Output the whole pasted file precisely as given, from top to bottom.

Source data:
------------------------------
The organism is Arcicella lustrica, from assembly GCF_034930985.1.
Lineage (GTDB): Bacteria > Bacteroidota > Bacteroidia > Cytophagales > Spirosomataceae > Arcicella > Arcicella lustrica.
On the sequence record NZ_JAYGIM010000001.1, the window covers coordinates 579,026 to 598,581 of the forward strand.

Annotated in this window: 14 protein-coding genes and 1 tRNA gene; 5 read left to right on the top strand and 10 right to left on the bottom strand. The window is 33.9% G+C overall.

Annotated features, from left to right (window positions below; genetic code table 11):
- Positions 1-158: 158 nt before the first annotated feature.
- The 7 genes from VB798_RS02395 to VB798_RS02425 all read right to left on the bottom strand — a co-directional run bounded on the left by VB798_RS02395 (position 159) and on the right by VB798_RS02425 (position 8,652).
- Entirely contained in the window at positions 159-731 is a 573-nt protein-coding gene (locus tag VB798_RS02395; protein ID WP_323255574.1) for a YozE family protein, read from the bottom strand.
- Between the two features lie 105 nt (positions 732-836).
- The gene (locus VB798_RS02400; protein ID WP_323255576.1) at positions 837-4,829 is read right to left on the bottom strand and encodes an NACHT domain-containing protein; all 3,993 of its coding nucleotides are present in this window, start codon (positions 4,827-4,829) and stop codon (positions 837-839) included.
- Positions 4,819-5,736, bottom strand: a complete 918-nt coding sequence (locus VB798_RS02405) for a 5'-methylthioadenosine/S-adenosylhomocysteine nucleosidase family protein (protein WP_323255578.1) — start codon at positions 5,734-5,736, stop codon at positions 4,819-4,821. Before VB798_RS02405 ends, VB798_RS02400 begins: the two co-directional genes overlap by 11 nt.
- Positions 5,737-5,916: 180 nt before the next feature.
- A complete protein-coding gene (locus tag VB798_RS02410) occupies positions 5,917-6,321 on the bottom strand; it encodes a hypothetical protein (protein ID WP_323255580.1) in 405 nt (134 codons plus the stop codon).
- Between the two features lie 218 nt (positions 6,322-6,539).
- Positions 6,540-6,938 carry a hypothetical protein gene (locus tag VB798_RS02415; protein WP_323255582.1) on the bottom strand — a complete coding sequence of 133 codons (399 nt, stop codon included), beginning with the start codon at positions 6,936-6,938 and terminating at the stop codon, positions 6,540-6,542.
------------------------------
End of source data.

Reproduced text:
The organism is Arcicella lustrica, from assembly GCF_034930985.1.
Lineage (GTDB): Bacteria > Bacteroidota > Bacteroidia > Cytophagales > Spirosomataceae > Arcicella > Arcicella lustrica.
On the sequence record NZ_JAYGIM010000001.1, the window covers coordinates 579,026 to 598,581 of the forward strand.

Annotated in this window: 14 protein-coding genes and 1 tRNA gene; 5 read left to right on the top strand and 10 right to left on the bottom strand. The window is 33.9% G+C overall.

Annotated features, from left to right (window positions below; genetic code table 11):
- Positions 1-158: 158 nt before the first annotated feature.
- The 7 genes from VB798_RS02395 to VB798_RS02425 all read right to left on the bottom strand — a co-directional run bounded on the left by VB798_RS02395 (position 159) and on the right by VB798_RS02425 (position 8,652).
- Entirely contained in the window at positions 159-731 is a 573-nt protein-coding gene (locus tag VB798_RS02395; protein ID WP_323255574.1) for a YozE family protein, read from the bottom strand.
- Between the two features lie 105 nt (positions 732-836).
- The gene (locus VB798_RS02400; protein ID WP_323255576.1) at positions 837-4,829 is read right to left on the bottom strand and encodes an NACHT domain-containing protein; all 3,993 of its coding nucleotides are present in this window, start codon (positions 4,827-4,829) and stop codon (positions 837-839) included.
- Positions 4,819-5,736, bottom strand: a complete 918-nt coding sequence (locus VB798_RS02405) for a 5'-methylthioadenosine/S-adenosylhomocysteine nucleosidase family protein (protein WP_323255578.1) — start codon at positions 5,734-5,736, stop codon at positions 4,819-4,821. Before VB798_RS02405 ends, VB798_RS02400 begins: the two co-directional genes overlap by 11 nt.
- Positions 5,737-5,916: 180 nt before the next feature.
- A complete protein-coding gene (locus tag VB798_RS02410) occupies positions 5,917-6,321 on the bottom strand; it encodes a hypothetical protein (protein ID WP_323255580.1) in 405 nt (134 codons plus the stop codon).
- Between the two features lie 218 nt (positions 6,322-6,539).
- Positions 6,540-6,938 carry a hypothetical protein gene (locus tag VB798_RS02415; protein WP_323255582.1) on the bottom strand — a complete coding sequence of 133 codons (399 nt, stop codon included), beginning with the start codon at positions 6,936-6,938 and terminating at the stop codon, positions 6,540-6,542.